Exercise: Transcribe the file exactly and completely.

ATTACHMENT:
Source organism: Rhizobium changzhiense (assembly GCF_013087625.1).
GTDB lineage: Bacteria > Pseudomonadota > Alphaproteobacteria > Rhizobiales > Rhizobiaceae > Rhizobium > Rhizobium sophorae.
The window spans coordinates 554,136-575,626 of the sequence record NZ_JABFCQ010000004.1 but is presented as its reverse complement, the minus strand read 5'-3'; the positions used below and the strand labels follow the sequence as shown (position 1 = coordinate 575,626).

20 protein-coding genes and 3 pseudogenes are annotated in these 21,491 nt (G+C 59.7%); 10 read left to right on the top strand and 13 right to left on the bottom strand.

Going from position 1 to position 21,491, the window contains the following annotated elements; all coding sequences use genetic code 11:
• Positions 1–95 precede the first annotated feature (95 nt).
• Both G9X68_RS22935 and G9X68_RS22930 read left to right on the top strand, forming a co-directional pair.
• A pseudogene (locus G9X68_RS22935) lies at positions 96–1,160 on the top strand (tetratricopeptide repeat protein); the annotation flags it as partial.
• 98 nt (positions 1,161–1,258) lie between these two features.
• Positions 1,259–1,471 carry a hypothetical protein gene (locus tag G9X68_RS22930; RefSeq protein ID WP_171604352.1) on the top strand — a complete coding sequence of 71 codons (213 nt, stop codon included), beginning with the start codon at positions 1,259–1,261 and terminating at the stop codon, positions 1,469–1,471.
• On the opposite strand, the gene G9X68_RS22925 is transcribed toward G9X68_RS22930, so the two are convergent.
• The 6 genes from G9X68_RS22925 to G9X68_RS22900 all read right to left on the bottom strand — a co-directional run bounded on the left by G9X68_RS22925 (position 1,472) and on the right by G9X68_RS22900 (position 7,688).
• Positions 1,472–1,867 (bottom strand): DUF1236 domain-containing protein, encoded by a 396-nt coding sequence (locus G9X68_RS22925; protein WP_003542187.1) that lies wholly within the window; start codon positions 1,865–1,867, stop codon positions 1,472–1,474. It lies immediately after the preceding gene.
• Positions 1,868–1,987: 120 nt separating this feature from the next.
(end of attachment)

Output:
Source organism: Rhizobium changzhiense (assembly GCF_013087625.1).
GTDB lineage: Bacteria > Pseudomonadota > Alphaproteobacteria > Rhizobiales > Rhizobiaceae > Rhizobium > Rhizobium sophorae.
The window spans coordinates 554,136-575,626 of the sequence record NZ_JABFCQ010000004.1 but is presented as its reverse complement, the minus strand read 5'-3'; the positions used below and the strand labels follow the sequence as shown (position 1 = coordinate 575,626).

20 protein-coding genes and 3 pseudogenes are annotated in these 21,491 nt (G+C 59.7%); 10 read left to right on the top strand and 13 right to left on the bottom strand.

Going from position 1 to position 21,491, the window contains the following annotated elements; all coding sequences use genetic code 11:
• Positions 1–95 precede the first annotated feature (95 nt).
• Both G9X68_RS22935 and G9X68_RS22930 read left to right on the top strand, forming a co-directional pair.
• A pseudogene (locus G9X68_RS22935) lies at positions 96–1,160 on the top strand (tetratricopeptide repeat protein); the annotation flags it as partial.
• 98 nt (positions 1,161–1,258) lie between these two features.
• Positions 1,259–1,471 carry a hypothetical protein gene (locus tag G9X68_RS22930; RefSeq protein ID WP_171604352.1) on the top strand — a complete coding sequence of 71 codons (213 nt, stop codon included), beginning with the start codon at positions 1,259–1,261 and terminating at the stop codon, positions 1,469–1,471.
• On the opposite strand, the gene G9X68_RS22925 is transcribed toward G9X68_RS22930, so the two are convergent.
• The 6 genes from G9X68_RS22925 to G9X68_RS22900 all read right to left on the bottom strand — a co-directional run bounded on the left by G9X68_RS22925 (position 1,472) and on the right by G9X68_RS22900 (position 7,688).
• Positions 1,472–1,867 (bottom strand): DUF1236 domain-containing protein, encoded by a 396-nt coding sequence (locus G9X68_RS22925; protein WP_003542187.1) that lies wholly within the window; start codon positions 1,865–1,867, stop codon positions 1,472–1,474. It lies immediately after the preceding gene.
• Positions 1,868–1,987: 120 nt separating this feature from the next.